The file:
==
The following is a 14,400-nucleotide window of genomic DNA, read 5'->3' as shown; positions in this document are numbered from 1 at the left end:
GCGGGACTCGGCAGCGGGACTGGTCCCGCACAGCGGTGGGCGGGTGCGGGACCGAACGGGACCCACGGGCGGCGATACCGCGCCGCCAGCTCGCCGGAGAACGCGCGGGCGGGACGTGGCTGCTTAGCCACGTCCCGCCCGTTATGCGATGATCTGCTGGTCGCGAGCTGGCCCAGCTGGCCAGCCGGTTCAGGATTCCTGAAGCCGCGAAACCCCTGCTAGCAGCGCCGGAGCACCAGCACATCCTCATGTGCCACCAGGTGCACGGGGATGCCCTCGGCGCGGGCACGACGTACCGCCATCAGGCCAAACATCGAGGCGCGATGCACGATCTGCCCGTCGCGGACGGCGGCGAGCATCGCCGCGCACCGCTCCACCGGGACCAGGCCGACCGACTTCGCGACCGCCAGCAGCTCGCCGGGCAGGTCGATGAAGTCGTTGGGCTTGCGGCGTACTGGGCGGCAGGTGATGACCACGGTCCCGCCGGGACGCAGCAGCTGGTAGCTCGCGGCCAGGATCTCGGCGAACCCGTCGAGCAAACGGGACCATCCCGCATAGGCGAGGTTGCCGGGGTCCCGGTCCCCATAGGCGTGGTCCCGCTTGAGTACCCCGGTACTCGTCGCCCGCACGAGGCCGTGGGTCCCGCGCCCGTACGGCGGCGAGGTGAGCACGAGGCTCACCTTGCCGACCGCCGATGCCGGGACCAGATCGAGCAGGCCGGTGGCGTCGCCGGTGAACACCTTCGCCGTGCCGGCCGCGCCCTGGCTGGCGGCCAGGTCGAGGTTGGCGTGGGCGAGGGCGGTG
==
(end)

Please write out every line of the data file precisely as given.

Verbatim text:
The following is a 14,400-nucleotide window of genomic DNA, read 5'->3' as shown; positions in this document are numbered from 1 at the left end:
GCGGGACTCGGCAGCGGGACTGGTCCCGCACAGCGGTGGGCGGGTGCGGGACCGAACGGGACCCACGGGCGGCGATACCGCGCCGCCAGCTCGCCGGAGAACGCGCGGGCGGGACGTGGCTGCTTAGCCACGTCCCGCCCGTTATGCGATGATCTGCTGGTCGCGAGCTGGCCCAGCTGGCCAGCCGGTTCAGGATTCCTGAAGCCGCGAAACCCCTGCTAGCAGCGCCGGAGCACCAGCACATCCTCATGTGCCACCAGGTGCACGGGGATGCCCTCGGCGCGGGCACGACGTACCGCCATCAGGCCAAACATCGAGGCGCGATGCACGATCTGCCCGTCGCGGACGGCGGCGAGCATCGCCGCGCACCGCTCCACCGGGACCAGGCCGACCGACTTCGCGACCGCCAGCAGCTCGCCGGGCAGGTCGATGAAGTCGTTGGGCTTGCGGCGTACTGGGCGGCAGGTGATGACCACGGTCCCGCCGGGACGCAGCAGCTGGTAGCTCGCGGCCAGGATCTCGGCGAACCCGTCGAGCAAACGGGACCATCCCGCATAGGCGAGGTTGCCGGGGTCCCGGTCCCCATAGGCGTGGTCCCGCTTGAGTACCCCGGTACTCGTCGCCCGCACGAGGCCGTGGGTCCCGCGCCCGTACGGCGGCGAGGTGAGCACGAGGCTCACCTTGCCGACCGCCGATGCCGGGACCAGATCGAGCAGGCCGGTGGCGTCGCCGGTGAACACCTTCGCCGTGCCGGCCGCGCCCTGGCTGGCGGCCAGGTCGAGGTTGGCGTGGGCGAGGGCGGTG